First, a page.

Opinion: Hey parents, don’t text your kids at school

Opinion: Hey parents, don’t text your kids at school
  • PublishedMarch 24, 2024

Hey, parents, leave your kids alone.

That’s increasingly the message from educatorstherapists, child development experts and even college professors and administrators who say that overly-involved parents are too technologically tethered to their kids and, as a result, are stymying their children’s educational potential and failing to launch independent adults into the world.

In schools, kids are attached to their phones to the detriment of their attention and their education – but some students and their parents argue that they need to be constantly available for parental contact. Teachers report that parents argue with them about grades, call their children in class, expect constant text message updates and even monitor their children’s screens or listen in on lessons when those children are in class.

Of course, most parents want what’s best for their kids. But what feels best to soothe immediate anxieties is not necessarily actually best for a child’s development and wellbeing.

According to Pew, 95% of US teens can access a smartphone. And teens have smartphone access at shockingly young ages, with 91%  of 13-and 14-year-olds reporting they have access.

There is a growing body of research on the many, many problems caused by excessive smartphone use among young people and adults alike ­— and on the many, many downsides of having smartphones in the classroom. Phones may affect our cognition, increase our anxieties and shorten our attention spans. Phones are a distraction, and when students have them in class, those students are distracted – one study conducted by UNESCO across 14 countries  found that it takes a student an average of 20 minutes to refocus after receiving a text message. Many adults with smartphones can probably relate to how difficult it is to ignore the ping of a text or the light-up of a push alert, and we’re people with fully-developed brains and much more sophisticated abilities to delay gratification and make rational decisions.

Smartphones and the apps on them were designed by some of the smartest people in the world to capture, maintain and re-capture our attention. Of course, that works on kids, too, perhaps even more effectively than it works on adults. And, of course, when a child’s attention is on his or her phone, it’s not on a teacher or material in the classroom.

Nor is that attention directed to other kids. Since smartphones became ubiquitous in the United States, in-person socializing has taken a steep nosedive. That may not be solely attributable to smartphone use, but many experts point to screens as a leading reason for why young people (and many other Americans) have fewer friends and spend far less time hanging out than they used to. And it’s not actually because teens are being crushed with homework or after-school activities; hours spent on homework are down while hours spent on extracurriculars have remained stable, psychology professor Jean Twenge told Derek Thompson of the Atlantic. According to a report from the Aspen Institute, fewer teens are playing sports. “If anything, teens today have more leisure time than they used to,” Twenge said. “They just choose to spend it on their phones.”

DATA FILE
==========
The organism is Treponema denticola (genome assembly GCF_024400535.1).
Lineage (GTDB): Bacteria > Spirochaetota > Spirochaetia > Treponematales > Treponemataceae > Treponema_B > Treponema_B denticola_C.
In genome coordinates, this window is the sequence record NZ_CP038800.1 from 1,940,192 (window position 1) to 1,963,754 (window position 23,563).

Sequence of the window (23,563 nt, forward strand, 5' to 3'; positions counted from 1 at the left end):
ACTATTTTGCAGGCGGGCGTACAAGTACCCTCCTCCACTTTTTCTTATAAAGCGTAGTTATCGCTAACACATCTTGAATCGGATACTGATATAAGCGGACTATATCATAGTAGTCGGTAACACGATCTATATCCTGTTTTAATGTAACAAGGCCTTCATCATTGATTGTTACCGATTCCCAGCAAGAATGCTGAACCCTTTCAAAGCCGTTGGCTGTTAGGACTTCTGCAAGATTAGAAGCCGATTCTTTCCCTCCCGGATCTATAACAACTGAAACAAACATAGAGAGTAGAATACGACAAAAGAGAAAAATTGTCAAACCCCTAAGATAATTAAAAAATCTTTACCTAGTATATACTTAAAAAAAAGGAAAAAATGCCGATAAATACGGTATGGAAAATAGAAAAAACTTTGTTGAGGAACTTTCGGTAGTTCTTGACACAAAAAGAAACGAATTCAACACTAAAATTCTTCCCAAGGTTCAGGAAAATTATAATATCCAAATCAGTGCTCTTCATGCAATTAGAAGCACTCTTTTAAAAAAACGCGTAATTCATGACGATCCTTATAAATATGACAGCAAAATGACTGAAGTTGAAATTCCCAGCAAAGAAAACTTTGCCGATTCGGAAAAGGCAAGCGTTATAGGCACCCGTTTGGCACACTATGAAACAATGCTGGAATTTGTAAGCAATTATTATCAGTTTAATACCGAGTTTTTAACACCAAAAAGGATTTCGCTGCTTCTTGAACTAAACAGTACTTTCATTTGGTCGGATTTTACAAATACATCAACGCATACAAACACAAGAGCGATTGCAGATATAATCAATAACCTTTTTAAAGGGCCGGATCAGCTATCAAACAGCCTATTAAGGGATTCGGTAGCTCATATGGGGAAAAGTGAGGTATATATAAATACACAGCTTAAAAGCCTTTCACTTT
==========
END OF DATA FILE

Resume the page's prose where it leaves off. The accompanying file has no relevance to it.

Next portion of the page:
Many parents say that screentime and what their kids do on their phones are a concern and affluent parents seem to be increasingly getting their kids off of screens at home and in the classroom (it seems particularly telling that many Silicon Valley parents who work in tech are going out of their way to keep their own children from using it). But the day-to-day need to be in regular communication with one’s children seems, for many parents, to outweigh what we do or should intellectually understand about phone usage.

And it does seem that the driving force behind what so many teachers are identifying isn’t addictive technology itself, but anxieties enabled and perhaps heightened by those technologies. There is the obvious threat of school shootings, which is surely one reason why parents may want their children to have phones on them. There seems to be a pervasive sense that one’s children may be getting left behind and, in a highly unequal society, the stakes for education feel extremely high. Parents understandably want to make sure that their kids aren’t just learning, but are doing well and succeeding.

But there also seems to be a more general desire to be intimately involved in children’s lives – and a sense that one might be missing something important if one isn’t. And, of course, the more parents act this way, the more others may feel negligent or unconcerned if they aren’t involving themselves as heavily.